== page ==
LBC radio presenter and gay political commentator Iain Dale says ITV’s new gay sitcom Vicious is an “abortion of a comedy” and has praised Brian Sewell’s withering critique of the show.
Writing in the London Evening Standard on Tuesday, art critic Brian Sewell described Vicious as “a spiteful parody that could not have been nastier had it been devised and written by a malevolent and recriminatory heterosexual.”
Sewell, who in 2011 complained of there being too many LGBT characters in British soaps, added: “Vicious, in reviving all the old exaggerated jokes, the posturing, the determination to be heard, may well revive the pernicious prejudices against the faggot and the poof so long familiar to men of my generation. Remember the three teenagers who kicked a man to death in Trafalgar Square.”
Vicious sees Sir Ian McKellen and Sir Derek Jacobi play Freddie and Stuart, a bickering gay couple who have been together for 50 years.
“How actors like Derek Jacobi and Ian McKellen can bring themselves to appear in it is quite beyond me,” Iain Dale wrote on his LBC blog. “It plays up to every gay stereotype that has ever been invented and listening to the dire repartee almost turned me into a homophobe.”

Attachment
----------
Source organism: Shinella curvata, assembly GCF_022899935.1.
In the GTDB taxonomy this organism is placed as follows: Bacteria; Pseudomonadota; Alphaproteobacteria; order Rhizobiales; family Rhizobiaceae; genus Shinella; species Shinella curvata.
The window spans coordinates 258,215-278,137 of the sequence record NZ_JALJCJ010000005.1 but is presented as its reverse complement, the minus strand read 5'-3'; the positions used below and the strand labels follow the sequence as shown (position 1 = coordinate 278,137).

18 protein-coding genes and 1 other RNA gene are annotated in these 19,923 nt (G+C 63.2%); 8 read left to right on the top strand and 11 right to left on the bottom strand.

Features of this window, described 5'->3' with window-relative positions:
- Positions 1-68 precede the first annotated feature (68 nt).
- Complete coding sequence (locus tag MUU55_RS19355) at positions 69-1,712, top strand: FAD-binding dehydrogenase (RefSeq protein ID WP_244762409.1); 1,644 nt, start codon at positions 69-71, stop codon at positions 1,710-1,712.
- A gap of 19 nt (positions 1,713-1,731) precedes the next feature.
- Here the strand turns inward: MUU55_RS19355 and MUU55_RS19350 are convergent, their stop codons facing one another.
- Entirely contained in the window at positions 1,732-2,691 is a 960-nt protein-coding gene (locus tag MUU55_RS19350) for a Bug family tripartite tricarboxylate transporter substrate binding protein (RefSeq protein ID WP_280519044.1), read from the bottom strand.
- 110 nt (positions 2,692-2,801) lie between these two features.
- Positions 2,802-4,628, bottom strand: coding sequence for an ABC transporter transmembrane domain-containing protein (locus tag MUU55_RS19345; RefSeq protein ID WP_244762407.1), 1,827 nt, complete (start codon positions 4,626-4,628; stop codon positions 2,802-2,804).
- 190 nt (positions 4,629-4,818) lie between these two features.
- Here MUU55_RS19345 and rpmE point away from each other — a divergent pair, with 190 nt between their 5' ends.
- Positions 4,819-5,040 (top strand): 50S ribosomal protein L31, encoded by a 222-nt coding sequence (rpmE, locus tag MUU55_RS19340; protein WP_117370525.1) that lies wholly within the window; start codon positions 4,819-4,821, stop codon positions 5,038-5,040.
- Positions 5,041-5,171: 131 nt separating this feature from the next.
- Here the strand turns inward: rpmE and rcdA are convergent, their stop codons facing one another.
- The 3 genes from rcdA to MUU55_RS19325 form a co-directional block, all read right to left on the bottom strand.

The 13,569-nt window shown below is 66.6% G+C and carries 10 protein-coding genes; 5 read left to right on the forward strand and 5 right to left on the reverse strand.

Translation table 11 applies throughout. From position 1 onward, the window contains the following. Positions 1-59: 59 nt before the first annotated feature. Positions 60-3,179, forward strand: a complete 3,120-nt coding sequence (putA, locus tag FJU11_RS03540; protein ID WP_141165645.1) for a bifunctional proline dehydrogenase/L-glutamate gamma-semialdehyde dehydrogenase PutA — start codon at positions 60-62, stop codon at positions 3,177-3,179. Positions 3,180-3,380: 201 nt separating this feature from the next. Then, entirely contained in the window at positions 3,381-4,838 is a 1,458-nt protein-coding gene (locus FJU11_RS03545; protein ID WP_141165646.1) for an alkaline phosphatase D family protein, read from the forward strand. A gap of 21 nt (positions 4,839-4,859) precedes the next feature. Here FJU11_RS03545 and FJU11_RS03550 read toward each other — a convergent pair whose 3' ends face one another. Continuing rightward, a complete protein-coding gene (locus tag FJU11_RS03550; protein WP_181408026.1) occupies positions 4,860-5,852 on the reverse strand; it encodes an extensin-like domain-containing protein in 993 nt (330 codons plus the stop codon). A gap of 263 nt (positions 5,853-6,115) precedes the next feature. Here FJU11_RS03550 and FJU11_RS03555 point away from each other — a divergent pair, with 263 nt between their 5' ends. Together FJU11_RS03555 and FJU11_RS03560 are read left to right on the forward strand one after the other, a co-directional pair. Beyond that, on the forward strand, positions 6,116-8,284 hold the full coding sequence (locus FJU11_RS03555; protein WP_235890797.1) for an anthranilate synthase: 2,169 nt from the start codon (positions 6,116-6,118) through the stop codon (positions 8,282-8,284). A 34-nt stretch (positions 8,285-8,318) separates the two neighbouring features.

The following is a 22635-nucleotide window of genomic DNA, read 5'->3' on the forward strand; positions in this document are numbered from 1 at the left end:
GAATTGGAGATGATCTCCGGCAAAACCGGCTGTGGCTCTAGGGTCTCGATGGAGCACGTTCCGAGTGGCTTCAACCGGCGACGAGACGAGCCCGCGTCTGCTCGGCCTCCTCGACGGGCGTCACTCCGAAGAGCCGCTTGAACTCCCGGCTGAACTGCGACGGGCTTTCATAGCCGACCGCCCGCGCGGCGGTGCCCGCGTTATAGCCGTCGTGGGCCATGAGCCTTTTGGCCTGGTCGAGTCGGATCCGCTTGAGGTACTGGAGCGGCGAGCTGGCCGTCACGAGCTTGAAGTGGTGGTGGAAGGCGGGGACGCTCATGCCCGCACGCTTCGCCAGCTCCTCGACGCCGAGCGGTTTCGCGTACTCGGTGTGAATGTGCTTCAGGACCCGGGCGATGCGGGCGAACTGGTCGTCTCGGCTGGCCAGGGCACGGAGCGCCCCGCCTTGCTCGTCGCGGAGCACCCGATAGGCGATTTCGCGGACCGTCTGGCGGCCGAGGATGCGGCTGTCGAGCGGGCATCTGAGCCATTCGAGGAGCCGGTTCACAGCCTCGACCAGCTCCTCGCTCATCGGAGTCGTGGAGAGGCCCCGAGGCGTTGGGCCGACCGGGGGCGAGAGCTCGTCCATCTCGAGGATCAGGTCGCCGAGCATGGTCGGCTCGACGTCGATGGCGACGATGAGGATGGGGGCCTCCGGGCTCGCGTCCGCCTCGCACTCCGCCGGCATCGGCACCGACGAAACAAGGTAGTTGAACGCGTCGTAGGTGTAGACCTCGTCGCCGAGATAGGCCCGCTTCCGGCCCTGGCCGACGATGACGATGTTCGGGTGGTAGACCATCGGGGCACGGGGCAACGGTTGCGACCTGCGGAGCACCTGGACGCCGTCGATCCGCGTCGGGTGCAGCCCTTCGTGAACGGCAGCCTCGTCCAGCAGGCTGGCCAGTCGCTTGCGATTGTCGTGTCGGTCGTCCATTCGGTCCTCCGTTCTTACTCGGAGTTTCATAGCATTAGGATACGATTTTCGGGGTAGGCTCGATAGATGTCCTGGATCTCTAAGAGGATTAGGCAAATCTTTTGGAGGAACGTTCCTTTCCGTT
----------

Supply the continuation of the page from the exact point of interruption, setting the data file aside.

Dale continued: “As Brian Sewell points out most older gay men spend their dotage living quite ordinary lives devoid of the kind of homo-cattery so prevalent in ‘Vicious’”.
“How did this programme get commissioned in the first place? How on earth did it get past the ITV commissioning editors? Were they so desperate to prove their pro-gay credentials that they just took the first thing that was offered them? It seems like it.”
Referencing American comedy show The New Normal, which features prominent gay characters, Dale continued: “They should have looked across the Atlantic to America if they want to show a gay comedy that is both genuinely funny and imparts a subliminal message – that hey, gay people are really just like straight people.”
“I refer, of course to E4’s brilliant sitcom The New Normal, which I have written about before. It’s about two gay guys who want to have a child.”
Dale added: “There’s no buttock clenchingly embarrassing moments. There’s no ‘yuckiness’. It’s a programme you can watch with your mother and not be embarrassed. Whereas with ‘Vicious’ the only place to watch it is alone in a darkened room (No, not THAT sort of dark room!)”
Along with Dale and Sewell, several TV commentators have panned Vicious, although the Mirror’s Jane Simon remains impressed with the show.
Reviewing Monday night’s second episode, she wrote: “Hearing Sir Ian McKellen gleefully call Sir Derek Jacobi ‘a cheating slut’ is a joke we’re not going to get tired of for ages. And that’s one of the less vicious insults being hurled about in episode two of our favourite new sitcom.”